Victorian readers were very familiar with hypnotism. Scottish surgeon James Braid introduced the concept of neuro-hypnotism (neural sleep) in 1841, and by the 1890s it was being used to treat the widespread disorder of hysteria. While Stoker was writing Dracula, Sigmund Freud was developing the practice of regression hypnotherapy.
At the same time, hypnosis was already in demand on the stage. Indeed James Braid took his inspiration from a "mesmerism" show.
A capstan is a rotating device on the deck of a ship used to wind a rope or cable around a vertical axis, like a winch. Capstans were needed to raise large sails and anchors. Sailors used bars inserted through the top of the capstan to turn the drum. A ratchet maintained the tension.
Presumably by "check" Mina means the pawl that drops into the ratchet wheel.
London has been a significant maritime trading port since Roman times. With the growth of the British Empire, it became the busiest port in the world during the 18th and 19th centuries. For nearly two millenia, most loading and unloading took place in the Pool of London, the stretch of the River Thames from London Bridge to Rotherhithe. But by the end of the 18th century, demand for quayside space had outstripped capacity, and throughout the 19th century private companies constructed new enclosed docks in what became known as Docklands.
Although Docklands was very heavily bombed in World War II, and has now been redeveloped for office and residential use, London remains one of the largest ports in Britain, with new docks further downriver. Its capacity will increase considerably with the completion of the massive deep-water port at London Gateway.
‘Tally Ho’ is the traditional cry of the fox-hunter. Fox-hunting was a sport enjoyed by the upper classes in Britain until a ban on the activity in 2005 (though it is still practised in many other countries).
A group of hunters riding horses would follow a pack of hounds trained to track and chase foxes. A red coat is traditional fox-hunting attire.
The image of the supernatural hand writing a message on the wall comes from the Book of Daniel in the Bible, in which divine writing appears during a feast foretelling the fall of the Babylonian empire.
‘That which is not known is enchanting’ (Latin). From Tacitus’ Agricola, chapter 30, an account of the Roman general who conquered much of Britain in the 1st century AD.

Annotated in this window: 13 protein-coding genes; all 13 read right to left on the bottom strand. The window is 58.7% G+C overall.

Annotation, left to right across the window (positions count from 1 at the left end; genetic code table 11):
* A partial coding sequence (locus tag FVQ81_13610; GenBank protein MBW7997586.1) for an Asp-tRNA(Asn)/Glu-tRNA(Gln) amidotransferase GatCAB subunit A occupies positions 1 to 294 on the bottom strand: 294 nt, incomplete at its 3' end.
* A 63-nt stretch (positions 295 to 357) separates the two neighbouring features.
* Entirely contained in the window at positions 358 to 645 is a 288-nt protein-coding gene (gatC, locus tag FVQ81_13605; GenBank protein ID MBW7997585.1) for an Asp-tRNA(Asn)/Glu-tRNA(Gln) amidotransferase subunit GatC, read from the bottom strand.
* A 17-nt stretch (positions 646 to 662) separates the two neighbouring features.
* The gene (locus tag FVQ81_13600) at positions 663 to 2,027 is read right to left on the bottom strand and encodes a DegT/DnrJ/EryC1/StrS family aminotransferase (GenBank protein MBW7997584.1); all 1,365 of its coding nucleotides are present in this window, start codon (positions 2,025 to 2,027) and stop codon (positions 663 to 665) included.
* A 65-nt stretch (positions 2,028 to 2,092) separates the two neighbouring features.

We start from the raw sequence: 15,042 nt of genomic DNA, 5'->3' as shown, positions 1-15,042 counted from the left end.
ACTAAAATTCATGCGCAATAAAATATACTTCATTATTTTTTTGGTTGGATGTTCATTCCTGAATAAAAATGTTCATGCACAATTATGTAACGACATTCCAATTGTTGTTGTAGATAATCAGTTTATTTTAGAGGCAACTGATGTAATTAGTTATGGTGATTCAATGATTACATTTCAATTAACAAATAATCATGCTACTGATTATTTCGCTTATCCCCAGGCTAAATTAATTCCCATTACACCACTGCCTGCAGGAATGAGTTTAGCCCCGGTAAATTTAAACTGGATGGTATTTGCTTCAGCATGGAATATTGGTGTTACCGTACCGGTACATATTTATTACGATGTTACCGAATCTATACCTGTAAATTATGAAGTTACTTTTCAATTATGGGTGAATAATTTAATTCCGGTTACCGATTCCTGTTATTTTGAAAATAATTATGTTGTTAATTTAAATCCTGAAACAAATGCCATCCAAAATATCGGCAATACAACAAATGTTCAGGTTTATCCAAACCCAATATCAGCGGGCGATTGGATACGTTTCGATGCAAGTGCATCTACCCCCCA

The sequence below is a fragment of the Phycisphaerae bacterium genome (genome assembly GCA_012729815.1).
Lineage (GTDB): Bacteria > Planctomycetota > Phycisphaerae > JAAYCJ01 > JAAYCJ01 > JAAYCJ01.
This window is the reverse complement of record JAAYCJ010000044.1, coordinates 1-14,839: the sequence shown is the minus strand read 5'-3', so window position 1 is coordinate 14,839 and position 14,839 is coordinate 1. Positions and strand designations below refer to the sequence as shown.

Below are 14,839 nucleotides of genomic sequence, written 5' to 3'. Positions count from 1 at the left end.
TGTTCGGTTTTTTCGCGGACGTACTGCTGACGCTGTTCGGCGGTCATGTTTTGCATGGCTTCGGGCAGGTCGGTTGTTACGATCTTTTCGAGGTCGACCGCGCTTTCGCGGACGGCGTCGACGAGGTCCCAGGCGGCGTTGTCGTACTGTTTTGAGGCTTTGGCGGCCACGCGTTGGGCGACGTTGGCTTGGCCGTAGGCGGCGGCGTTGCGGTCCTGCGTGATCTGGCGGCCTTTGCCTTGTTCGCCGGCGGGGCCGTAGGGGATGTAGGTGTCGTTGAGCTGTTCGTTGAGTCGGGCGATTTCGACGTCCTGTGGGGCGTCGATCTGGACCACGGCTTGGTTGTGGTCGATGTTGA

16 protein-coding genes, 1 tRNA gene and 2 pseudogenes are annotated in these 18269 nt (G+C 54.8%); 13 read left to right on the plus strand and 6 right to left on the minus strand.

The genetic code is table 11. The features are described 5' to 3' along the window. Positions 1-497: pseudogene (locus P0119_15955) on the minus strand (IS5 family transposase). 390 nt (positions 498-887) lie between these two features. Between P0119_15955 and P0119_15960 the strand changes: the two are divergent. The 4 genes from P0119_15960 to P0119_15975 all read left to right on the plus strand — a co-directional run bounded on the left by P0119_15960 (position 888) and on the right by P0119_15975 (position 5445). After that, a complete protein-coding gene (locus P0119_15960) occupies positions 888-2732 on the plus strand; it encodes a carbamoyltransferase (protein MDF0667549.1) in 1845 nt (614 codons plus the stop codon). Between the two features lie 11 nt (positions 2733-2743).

Lloyd's of London is the world's leading specialist insurance market, with a long heritage in shipping. It began as Lloyd's Coffee House in 1688, where shipping news was shared between merchants and owners, and insurance deals started to be struck. In 1774, a committee was formed and the new Society of Lloyd's was moved to the Royal Exchange. This was its home at the time of Dracula. Lloyd's moved to its own building on Leadenhall Street in 1928, and is now housed in the otherworldly Lloyd's Building on the same site.
There are indeed some fine caves in Transylvania. Romania as a whole boasts over 12,000 caves, many of them in the Carpathians.
For the adventurous who want to explore them, here are a couple of options:
“Knights of the Cross” may refer to a specific order of knights whose emblem was a cross, such as the Teutonic Knights, who helped Christians on their pilgrimages to the Holy Land, and who set up hospitals there, or the Knights Templar, a Christian military order which fought in the Crusades. However, it seems more likely that Van Helsing is referring to all knights who fought in the various Christian Crusades in the Holy Land in and near Jerusalem.
The Crusades were a series of medieval religious wars sanctioned and blessed by the Pope, with the aim of reasserting Christian control of the holy sites at Jerusalem. In other words, Van Helsing believes that they are on a mission from God to rid the world of Dracula’s evil.
‘Ptomaines’ are nitrogenous substances formed by the process of bacterial metabolism or putrefaction of protein. In the 19th century these were thought to be the cause of food poisoning. Later studies have shown that these substances are produced in the human intestine in the process of digesting proteins, without harmful effects.
Winchesters are repeating rifles, made in the 19th century by the Winchester Repeating Arms Company of the United States. The 1873 model was known as ‘the Gun that Won the West’. A lever action mechanism allowed several shots to be fired before having to reload.
The fictional vampire and demon hunters in the TV series Supernatural – Sam and Dean Winchester – are named after these guns.
In Jewish, Christian and Islamic belief, the Recording Angel is one or more angels who record the prayers and actions of humans and report these back to God. Gabriel is one of the main Recording Angels in Judeo-Christian belief.
In Islam, the Kiraman Katibin are two angels called Raqib and Atid who record a person’s actions and thoughts. One sits on the right shoulder and records all good deeds, the other on the left shoulder recording the bad.
A Guardian Angel may also be a Recording Angel.